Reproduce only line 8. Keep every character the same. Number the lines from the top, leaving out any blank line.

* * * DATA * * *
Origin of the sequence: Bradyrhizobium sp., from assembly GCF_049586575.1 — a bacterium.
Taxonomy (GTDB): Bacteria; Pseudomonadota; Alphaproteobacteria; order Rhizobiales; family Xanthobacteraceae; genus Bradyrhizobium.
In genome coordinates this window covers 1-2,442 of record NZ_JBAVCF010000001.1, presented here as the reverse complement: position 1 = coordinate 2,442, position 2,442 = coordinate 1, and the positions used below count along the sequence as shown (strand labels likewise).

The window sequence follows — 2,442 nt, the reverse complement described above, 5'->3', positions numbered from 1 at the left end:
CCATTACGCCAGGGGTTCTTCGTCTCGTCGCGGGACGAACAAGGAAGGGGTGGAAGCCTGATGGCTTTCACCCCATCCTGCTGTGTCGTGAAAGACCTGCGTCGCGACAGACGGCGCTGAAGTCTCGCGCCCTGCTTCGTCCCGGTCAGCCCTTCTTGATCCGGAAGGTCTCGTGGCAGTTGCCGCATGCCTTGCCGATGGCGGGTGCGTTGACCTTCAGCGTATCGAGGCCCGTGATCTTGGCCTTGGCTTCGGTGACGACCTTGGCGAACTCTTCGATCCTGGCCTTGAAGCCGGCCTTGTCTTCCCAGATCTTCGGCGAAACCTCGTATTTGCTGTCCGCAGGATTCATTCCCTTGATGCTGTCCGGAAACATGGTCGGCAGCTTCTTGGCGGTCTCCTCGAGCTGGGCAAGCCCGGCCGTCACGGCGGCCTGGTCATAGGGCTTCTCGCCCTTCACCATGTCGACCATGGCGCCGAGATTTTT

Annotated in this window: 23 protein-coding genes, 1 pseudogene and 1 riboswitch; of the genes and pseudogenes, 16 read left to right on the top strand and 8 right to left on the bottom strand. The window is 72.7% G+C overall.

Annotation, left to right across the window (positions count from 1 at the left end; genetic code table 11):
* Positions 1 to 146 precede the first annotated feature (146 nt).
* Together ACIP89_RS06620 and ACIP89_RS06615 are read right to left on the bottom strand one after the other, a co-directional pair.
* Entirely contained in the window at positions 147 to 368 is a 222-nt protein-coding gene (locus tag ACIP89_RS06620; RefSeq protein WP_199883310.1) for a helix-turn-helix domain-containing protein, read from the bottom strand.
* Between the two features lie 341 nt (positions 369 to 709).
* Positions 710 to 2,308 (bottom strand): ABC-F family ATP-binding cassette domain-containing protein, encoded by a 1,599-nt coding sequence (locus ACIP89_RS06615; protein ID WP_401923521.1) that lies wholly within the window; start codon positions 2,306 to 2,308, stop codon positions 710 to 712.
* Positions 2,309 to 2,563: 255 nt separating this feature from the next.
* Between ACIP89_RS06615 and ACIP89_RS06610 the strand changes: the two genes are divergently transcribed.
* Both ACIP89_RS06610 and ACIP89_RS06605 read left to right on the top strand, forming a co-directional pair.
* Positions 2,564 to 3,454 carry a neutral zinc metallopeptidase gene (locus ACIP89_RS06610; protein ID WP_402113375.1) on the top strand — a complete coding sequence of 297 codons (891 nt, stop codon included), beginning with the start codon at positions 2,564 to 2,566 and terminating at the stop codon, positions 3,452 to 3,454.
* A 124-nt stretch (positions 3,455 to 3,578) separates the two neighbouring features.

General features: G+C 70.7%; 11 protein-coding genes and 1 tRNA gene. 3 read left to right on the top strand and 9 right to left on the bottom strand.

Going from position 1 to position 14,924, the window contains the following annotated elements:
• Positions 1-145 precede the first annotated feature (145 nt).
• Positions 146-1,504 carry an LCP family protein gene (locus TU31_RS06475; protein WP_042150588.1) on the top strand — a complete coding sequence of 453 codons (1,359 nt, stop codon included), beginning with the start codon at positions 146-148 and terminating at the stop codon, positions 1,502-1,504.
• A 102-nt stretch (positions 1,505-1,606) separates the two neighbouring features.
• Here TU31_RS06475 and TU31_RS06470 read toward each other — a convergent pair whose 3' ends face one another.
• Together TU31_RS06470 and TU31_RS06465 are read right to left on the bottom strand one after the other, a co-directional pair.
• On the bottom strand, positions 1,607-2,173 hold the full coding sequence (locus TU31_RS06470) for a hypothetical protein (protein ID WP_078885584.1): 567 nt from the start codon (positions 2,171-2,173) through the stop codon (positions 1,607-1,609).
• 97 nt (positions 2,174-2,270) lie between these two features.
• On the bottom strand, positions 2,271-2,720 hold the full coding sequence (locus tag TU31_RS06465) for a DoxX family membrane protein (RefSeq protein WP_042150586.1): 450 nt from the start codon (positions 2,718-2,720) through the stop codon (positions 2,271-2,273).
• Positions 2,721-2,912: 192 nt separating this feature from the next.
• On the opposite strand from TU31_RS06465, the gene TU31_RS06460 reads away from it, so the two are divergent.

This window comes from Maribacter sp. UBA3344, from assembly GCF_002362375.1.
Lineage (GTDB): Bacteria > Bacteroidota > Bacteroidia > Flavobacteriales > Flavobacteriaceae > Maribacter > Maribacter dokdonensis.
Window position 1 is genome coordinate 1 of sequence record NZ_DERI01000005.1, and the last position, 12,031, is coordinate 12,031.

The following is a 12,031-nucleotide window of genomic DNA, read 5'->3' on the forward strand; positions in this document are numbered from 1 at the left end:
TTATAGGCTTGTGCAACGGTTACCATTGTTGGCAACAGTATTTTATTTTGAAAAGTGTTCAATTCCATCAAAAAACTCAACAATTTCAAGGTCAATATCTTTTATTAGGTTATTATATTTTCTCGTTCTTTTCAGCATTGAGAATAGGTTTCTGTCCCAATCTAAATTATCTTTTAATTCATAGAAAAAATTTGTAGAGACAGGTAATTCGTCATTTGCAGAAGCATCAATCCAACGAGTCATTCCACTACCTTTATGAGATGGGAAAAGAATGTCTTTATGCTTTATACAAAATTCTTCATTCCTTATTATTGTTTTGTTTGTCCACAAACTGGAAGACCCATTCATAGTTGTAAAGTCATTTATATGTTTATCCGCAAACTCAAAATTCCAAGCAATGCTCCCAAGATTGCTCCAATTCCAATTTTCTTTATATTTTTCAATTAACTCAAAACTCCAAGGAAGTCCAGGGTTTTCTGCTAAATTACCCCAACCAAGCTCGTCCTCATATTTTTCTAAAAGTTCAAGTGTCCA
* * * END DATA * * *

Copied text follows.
* Positions 1 to 146 precede the first annotated feature (146 nt).